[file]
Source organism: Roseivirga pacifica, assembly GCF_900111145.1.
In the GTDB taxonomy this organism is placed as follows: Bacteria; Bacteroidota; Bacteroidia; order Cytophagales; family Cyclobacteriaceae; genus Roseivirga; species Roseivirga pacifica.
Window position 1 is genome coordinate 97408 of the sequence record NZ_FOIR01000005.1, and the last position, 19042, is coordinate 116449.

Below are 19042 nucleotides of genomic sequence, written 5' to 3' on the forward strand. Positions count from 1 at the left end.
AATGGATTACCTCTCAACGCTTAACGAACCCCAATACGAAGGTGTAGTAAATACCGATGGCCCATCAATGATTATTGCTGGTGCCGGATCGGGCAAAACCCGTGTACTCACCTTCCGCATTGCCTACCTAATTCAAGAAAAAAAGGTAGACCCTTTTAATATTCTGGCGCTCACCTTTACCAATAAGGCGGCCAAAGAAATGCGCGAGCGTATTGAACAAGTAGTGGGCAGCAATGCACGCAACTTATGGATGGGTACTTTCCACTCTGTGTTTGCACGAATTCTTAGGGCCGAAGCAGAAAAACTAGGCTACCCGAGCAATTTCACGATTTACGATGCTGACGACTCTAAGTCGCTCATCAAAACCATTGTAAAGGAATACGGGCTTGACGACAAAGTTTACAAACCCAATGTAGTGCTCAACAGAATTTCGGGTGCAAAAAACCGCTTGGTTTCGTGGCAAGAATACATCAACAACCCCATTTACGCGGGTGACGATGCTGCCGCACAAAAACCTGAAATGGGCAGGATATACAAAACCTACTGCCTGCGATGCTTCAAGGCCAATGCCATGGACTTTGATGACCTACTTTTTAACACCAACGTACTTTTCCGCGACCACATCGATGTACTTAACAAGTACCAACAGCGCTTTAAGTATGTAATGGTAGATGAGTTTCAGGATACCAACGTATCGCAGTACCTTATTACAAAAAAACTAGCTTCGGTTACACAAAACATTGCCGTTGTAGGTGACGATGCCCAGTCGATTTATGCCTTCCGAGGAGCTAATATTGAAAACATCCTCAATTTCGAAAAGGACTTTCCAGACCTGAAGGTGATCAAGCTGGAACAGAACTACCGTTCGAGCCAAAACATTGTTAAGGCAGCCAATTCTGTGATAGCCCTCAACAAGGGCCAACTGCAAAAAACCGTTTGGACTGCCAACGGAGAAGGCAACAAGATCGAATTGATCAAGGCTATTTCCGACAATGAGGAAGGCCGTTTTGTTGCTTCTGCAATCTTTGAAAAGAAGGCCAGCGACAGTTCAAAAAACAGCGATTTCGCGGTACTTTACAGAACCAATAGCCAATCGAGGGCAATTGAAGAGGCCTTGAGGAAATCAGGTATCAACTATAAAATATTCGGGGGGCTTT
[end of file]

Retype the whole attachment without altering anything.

Source organism: Roseivirga pacifica, assembly GCF_900111145.1.
In the GTDB taxonomy this organism is placed as follows: Bacteria; Bacteroidota; Bacteroidia; order Cytophagales; family Cyclobacteriaceae; genus Roseivirga; species Roseivirga pacifica.
Window position 1 is genome coordinate 97408 of the sequence record NZ_FOIR01000005.1, and the last position, 19042, is coordinate 116449.

Below are 19042 nucleotides of genomic sequence, written 5' to 3' on the forward strand. Positions count from 1 at the left end.
AATGGATTACCTCTCAACGCTTAACGAACCCCAATACGAAGGTGTAGTAAATACCGATGGCCCATCAATGATTATTGCTGGTGCCGGATCGGGCAAAACCCGTGTACTCACCTTCCGCATTGCCTACCTAATTCAAGAAAAAAAGGTAGACCCTTTTAATATTCTGGCGCTCACCTTTACCAATAAGGCGGCCAAAGAAATGCGCGAGCGTATTGAACAAGTAGTGGGCAGCAATGCACGCAACTTATGGATGGGTACTTTCCACTCTGTGTTTGCACGAATTCTTAGGGCCGAAGCAGAAAAACTAGGCTACCCGAGCAATTTCACGATTTACGATGCTGACGACTCTAAGTCGCTCATCAAAACCATTGTAAAGGAATACGGGCTTGACGACAAAGTTTACAAACCCAATGTAGTGCTCAACAGAATTTCGGGTGCAAAAAACCGCTTGGTTTCGTGGCAAGAATACATCAACAACCCCATTTACGCGGGTGACGATGCTGCCGCACAAAAACCTGAAATGGGCAGGATATACAAAACCTACTGCCTGCGATGCTTCAAGGCCAATGCCATGGACTTTGATGACCTACTTTTTAACACCAACGTACTTTTCCGCGACCACATCGATGTACTTAACAAGTACCAACAGCGCTTTAAGTATGTAATGGTAGATGAGTTTCAGGATACCAACGTATCGCAGTACCTTATTACAAAAAAACTAGCTTCGGTTACACAAAACATTGCCGTTGTAGGTGACGATGCCCAGTCGATTTATGCCTTCCGAGGAGCTAATATTGAAAACATCCTCAATTTCGAAAAGGACTTTCCAGACCTGAAGGTGATCAAGCTGGAACAGAACTACCGTTCGAGCCAAAACATTGTTAAGGCAGCCAATTCTGTGATAGCCCTCAACAAGGGCCAACTGCAAAAAACCGTTTGGACTGCCAACGGAGAAGGCAACAAGATCGAATTGATCAAGGCTATTTCCGACAATGAGGAAGGCCGTTTTGTTGCTTCTGCAATCTTTGAAAAGAAGGCCAGCGACAGTTCAAAAAACAGCGATTTCGCGGTACTTTACAGAACCAATAGCCAATCGAGGGCAATTGAAGAGGCCTTGAGGAAATCAGGTATCAACTATAAAATATTCGGGGGGCTTT